METALS-Copper falls as China growth concerns weigh
* Copper on track for 0.7 pct gain for the week
* Dollar drops to 5-week low vs basket of currencies
* Coming up: U.S. consumer sentiment for July at 1355 GMT
LONDON, July 26 (Reuters) - Copper fell on Friday as concerns about growth in top consumer China weighed on the outlook for industrial metals demand.
Three-month copper on the London Metal Exchange fell to $6,960.50 a tonne at 0925 GMT, down 0.7 percent in a second days of losses.
The metal is still headed for its third weekly increase in four, after hitting a one-month high of $7,119 on Wednesday as upbeat U.S. and European data helped counter signs of weakness in the Chinese economy.
Uncertainty about the outlook for growth in China, the world's biggest copper consumer, is likely to dictate price direction for the metal used in power and construction, analysts said.
"There is still concern about the Chinese economy. Market players seem to be weighing the weaker data against what the Chinese government is saying about the economy and many are waiting for more macro data next week for a more convincing picture," said Daniel Briesemann, an analyst at Commerzbank.
China's final HSBC manufacturing purchasing managers index (PMI) is due next Thursday, followed by the HSBC services PMI on August 5.
Losses in copper prices were stemmed by a drop in the dollar against a basket of currencies to a five-week low, on caution about the possibility of the U.S. Federal Reserve delivering a downbeat message after its policy meeting next week.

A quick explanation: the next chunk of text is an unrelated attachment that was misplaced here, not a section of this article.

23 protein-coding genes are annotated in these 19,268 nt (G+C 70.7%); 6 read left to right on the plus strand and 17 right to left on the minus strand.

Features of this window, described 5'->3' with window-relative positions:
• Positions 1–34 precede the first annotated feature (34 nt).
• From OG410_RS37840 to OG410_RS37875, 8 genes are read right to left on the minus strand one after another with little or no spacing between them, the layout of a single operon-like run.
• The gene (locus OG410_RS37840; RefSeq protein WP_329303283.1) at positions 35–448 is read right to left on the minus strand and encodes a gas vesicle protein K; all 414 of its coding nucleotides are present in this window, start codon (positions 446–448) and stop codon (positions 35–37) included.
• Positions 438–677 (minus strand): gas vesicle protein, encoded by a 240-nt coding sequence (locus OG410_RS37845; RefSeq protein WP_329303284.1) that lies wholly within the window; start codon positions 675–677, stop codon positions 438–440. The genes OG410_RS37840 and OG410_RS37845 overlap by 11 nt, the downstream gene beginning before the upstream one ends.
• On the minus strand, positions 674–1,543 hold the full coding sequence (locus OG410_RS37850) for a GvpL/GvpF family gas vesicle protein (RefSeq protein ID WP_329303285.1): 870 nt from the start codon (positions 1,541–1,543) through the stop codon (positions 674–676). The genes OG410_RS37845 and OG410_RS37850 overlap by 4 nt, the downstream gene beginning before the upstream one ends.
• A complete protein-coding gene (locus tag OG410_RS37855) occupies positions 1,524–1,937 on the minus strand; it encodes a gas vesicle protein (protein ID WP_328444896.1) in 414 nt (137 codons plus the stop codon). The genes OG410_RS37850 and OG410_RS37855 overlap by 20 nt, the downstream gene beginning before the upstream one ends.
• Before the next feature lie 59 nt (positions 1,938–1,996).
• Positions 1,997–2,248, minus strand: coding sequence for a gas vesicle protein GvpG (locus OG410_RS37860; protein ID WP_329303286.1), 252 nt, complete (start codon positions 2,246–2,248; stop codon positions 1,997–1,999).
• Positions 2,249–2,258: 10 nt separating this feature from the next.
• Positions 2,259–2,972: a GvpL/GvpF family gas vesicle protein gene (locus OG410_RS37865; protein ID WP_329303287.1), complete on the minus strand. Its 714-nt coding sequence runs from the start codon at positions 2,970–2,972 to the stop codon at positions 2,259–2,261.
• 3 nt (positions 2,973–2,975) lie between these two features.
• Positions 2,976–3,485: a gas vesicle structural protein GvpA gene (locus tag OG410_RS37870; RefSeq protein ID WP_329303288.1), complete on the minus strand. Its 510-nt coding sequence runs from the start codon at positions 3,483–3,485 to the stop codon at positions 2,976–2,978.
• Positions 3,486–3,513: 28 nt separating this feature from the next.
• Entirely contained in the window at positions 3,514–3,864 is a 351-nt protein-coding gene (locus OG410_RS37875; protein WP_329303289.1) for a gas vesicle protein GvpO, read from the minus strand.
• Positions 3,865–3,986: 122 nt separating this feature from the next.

A weak dollar makes commodities priced in the U.S. unit cheaper for holders of other currencies.
Copper also found some support from data which showed that copper stocks held in LME warehouses dropped by 1,775 tonnes , as inventories continue their steady decline from 10-year highs hit in June.
Copper inventories in warehouses monitored by the Shanghai Futures Exchange fell 3.5 percent from last Friday, the exchange said on Friday, but analysts said the cycle of declines could be coming to an end.
"Lower... bonded warehouse materials are placing more emphasis on stock declines in Shanghai inventories, but we could be coming towards the end of declines as seasonal demand passes in the third quarter," ANZ analysts said in a note.
In industry news, Anglo American's new boss vowed to cut spending, halve its pipeline of projects and revive the performance of lagging mines in order to lift cash flow by an annual $1.3 billion.
In supply news, construction of a $3.43 billion sea-water desalination plant at the world's largest copper mine, Chile's Escondida, has been approved in order to secure a steady water supply, majority owner BHP Billiton.
Chile is seeking to improve results at its huge, aging mines, but declining grades, soaring costs, labor unrest and energy woes could curb its ambitious plans.